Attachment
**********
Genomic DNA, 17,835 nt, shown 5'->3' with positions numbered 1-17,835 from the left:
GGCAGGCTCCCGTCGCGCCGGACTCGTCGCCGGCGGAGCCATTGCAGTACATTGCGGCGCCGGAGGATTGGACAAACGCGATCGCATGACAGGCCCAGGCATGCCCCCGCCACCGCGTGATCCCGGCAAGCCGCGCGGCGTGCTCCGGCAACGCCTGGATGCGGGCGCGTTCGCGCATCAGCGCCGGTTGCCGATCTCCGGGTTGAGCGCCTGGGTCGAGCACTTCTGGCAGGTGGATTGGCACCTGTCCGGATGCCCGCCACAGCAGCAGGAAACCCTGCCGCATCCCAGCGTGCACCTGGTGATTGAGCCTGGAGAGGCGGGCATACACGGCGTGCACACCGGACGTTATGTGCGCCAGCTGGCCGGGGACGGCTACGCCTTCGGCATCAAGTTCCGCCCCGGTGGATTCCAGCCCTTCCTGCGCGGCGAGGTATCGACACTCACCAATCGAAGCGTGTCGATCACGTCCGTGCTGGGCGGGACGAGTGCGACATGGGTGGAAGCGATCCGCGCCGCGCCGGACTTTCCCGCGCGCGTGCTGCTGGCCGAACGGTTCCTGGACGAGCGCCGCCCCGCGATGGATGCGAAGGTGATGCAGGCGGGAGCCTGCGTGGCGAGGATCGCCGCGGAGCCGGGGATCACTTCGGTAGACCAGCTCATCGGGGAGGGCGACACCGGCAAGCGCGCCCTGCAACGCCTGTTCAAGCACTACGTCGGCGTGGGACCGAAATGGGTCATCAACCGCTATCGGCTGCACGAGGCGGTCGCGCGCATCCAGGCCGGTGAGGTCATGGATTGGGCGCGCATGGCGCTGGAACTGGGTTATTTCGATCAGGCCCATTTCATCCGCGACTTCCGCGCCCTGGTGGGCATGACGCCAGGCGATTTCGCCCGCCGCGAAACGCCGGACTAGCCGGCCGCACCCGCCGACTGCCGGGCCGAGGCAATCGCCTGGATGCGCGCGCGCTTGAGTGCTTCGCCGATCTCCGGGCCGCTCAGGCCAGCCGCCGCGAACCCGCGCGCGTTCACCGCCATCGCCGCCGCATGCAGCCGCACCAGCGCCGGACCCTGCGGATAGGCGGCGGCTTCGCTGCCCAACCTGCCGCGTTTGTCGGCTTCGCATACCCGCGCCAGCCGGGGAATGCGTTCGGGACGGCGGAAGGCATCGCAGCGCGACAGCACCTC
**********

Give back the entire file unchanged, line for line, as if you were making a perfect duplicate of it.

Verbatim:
Genomic DNA, 17,835 nt, shown 5'->3' with positions numbered 1-17,835 from the left:
GGCAGGCTCCCGTCGCGCCGGACTCGTCGCCGGCGGAGCCATTGCAGTACATTGCGGCGCCGGAGGATTGGACAAACGCGATCGCATGACAGGCCCAGGCATGCCCCCGCCACCGCGTGATCCCGGCAAGCCGCGCGGCGTGCTCCGGCAACGCCTGGATGCGGGCGCGTTCGCGCATCAGCGCCGGTTGCCGATCTCCGGGTTGAGCGCCTGGGTCGAGCACTTCTGGCAGGTGGATTGGCACCTGTCCGGATGCCCGCCACAGCAGCAGGAAACCCTGCCGCATCCCAGCGTGCACCTGGTGATTGAGCCTGGAGAGGCGGGCATACACGGCGTGCACACCGGACGTTATGTGCGCCAGCTGGCCGGGGACGGCTACGCCTTCGGCATCAAGTTCCGCCCCGGTGGATTCCAGCCCTTCCTGCGCGGCGAGGTATCGACACTCACCAATCGAAGCGTGTCGATCACGTCCGTGCTGGGCGGGACGAGTGCGACATGGGTGGAAGCGATCCGCGCCGCGCCGGACTTTCCCGCGCGCGTGCTGCTGGCCGAACGGTTCCTGGACGAGCGCCGCCCCGCGATGGATGCGAAGGTGATGCAGGCGGGAGCCTGCGTGGCGAGGATCGCCGCGGAGCCGGGGATCACTTCGGTAGACCAGCTCATCGGGGAGGGCGACACCGGCAAGCGCGCCCTGCAACGCCTGTTCAAGCACTACGTCGGCGTGGGACCGAAATGGGTCATCAACCGCTATCGGCTGCACGAGGCGGTCGCGCGCATCCAGGCCGGTGAGGTCATGGATTGGGCGCGCATGGCGCTGGAACTGGGTTATTTCGATCAGGCCCATTTCATCCGCGACTTCCGCGCCCTGGTGGGCATGACGCCAGGCGATTTCGCCCGCCGCGAAACGCCGGACTAGCCGGCCGCACCCGCCGACTGCCGGGCCGAGGCAATCGCCTGGATGCGCGCGCGCTTGAGTGCTTCGCCGATCTCCGGGCCGCTCAGGCCAGCCGCCGCGAACCCGCGCGCGTTCACCGCCATCGCCGCCGCATGCAGCCGCACCAGCGCCGGACCCTGCGGATAGGCGGCGGCTTCGCTGCCCAACCTGCCGCGTTTGTCGGCTTCGCATACCCGCGCCAGCCGGGGAATGCGTTCGGGACGGCGGAAGGCATCGCAGCGCGACAGCACCTC